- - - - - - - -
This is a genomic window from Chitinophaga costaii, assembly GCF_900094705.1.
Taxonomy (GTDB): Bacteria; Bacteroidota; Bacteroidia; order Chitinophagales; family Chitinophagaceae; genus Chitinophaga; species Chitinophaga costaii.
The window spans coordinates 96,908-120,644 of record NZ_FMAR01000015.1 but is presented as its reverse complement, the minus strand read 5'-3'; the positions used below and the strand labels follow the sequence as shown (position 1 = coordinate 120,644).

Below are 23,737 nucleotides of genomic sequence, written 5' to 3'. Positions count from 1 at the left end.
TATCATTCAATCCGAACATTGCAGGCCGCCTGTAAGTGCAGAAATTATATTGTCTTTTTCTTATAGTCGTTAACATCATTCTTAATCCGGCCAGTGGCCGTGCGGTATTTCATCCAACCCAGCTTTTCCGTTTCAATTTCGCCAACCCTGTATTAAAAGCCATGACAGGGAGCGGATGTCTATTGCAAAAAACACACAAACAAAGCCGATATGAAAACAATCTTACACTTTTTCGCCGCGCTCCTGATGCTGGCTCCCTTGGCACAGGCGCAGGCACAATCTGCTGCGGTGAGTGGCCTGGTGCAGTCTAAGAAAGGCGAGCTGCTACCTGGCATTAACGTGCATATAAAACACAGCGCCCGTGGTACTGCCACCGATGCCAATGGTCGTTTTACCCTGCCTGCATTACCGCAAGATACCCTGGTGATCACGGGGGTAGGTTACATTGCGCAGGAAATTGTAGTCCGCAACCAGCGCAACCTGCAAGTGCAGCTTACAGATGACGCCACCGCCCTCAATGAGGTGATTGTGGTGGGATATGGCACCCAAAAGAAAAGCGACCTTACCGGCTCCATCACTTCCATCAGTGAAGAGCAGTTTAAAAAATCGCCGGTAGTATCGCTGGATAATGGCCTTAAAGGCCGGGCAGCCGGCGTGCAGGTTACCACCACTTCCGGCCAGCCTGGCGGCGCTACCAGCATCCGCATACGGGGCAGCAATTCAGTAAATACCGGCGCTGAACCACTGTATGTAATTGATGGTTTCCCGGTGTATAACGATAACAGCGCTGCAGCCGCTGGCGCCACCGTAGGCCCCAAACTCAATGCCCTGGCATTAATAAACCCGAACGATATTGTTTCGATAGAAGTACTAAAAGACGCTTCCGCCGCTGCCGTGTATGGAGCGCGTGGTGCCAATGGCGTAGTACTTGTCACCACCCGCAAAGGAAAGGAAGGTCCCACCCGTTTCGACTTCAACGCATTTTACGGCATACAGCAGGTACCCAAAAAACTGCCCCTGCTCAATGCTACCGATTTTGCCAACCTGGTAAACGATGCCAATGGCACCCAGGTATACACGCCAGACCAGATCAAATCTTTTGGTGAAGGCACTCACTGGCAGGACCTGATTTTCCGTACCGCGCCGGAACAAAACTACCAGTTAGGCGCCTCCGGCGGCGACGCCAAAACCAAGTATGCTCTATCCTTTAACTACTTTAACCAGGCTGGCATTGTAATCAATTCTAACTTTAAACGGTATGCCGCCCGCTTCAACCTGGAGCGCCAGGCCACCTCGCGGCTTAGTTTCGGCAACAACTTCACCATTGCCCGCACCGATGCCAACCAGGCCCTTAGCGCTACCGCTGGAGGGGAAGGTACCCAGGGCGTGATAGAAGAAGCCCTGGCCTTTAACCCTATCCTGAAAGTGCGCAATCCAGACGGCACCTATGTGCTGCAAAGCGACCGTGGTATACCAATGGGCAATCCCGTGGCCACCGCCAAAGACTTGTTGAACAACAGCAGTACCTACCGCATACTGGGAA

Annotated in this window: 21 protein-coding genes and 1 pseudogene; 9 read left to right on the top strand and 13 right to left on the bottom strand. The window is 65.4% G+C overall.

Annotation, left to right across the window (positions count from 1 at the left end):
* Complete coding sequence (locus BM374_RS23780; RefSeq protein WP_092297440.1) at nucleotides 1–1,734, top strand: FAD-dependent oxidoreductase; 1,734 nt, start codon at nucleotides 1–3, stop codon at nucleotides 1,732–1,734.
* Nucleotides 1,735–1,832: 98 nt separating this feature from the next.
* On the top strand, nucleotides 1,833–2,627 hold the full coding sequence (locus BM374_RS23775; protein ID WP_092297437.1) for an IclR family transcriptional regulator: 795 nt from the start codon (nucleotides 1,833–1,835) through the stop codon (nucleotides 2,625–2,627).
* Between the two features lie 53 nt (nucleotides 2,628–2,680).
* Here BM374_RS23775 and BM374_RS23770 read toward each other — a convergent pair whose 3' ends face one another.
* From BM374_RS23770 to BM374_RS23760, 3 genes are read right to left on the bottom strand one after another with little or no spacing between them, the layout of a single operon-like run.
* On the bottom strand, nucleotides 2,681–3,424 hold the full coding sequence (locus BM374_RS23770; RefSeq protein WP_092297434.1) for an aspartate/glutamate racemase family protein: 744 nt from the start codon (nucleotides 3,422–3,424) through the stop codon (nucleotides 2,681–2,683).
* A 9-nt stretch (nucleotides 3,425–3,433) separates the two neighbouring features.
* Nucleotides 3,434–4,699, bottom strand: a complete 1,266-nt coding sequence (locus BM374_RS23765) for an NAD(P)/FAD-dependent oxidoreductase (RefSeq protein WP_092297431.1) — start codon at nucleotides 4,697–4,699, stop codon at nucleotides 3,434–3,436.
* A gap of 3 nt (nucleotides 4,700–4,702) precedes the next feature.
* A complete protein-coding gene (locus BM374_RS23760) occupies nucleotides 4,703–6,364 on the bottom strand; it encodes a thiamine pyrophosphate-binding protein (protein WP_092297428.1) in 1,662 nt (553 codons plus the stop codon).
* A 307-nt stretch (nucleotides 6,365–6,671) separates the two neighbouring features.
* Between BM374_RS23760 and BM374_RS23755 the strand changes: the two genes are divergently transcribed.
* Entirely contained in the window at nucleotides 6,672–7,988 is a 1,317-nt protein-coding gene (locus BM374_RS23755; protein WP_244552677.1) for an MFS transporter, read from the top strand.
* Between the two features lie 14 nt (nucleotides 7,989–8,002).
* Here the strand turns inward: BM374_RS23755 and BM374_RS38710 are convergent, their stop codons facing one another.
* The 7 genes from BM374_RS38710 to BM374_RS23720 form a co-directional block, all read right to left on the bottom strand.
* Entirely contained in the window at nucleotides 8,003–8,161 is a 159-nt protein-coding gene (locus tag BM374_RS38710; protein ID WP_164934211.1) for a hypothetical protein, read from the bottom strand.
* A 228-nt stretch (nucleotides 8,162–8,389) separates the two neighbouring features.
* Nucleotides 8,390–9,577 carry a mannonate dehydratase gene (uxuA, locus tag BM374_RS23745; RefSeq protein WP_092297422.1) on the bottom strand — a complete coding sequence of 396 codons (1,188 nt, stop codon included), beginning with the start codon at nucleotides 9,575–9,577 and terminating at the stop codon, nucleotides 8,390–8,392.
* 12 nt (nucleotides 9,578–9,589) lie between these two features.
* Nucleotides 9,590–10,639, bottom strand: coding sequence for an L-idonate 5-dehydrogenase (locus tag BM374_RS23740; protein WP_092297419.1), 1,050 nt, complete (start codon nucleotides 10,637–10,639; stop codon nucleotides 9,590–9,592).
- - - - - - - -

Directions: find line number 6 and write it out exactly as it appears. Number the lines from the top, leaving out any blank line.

Annotated in this window: 21 protein-coding genes and 1 pseudogene; 9 read left to right on the top strand and 13 right to left on the bottom strand. The window is 65.4% G+C overall.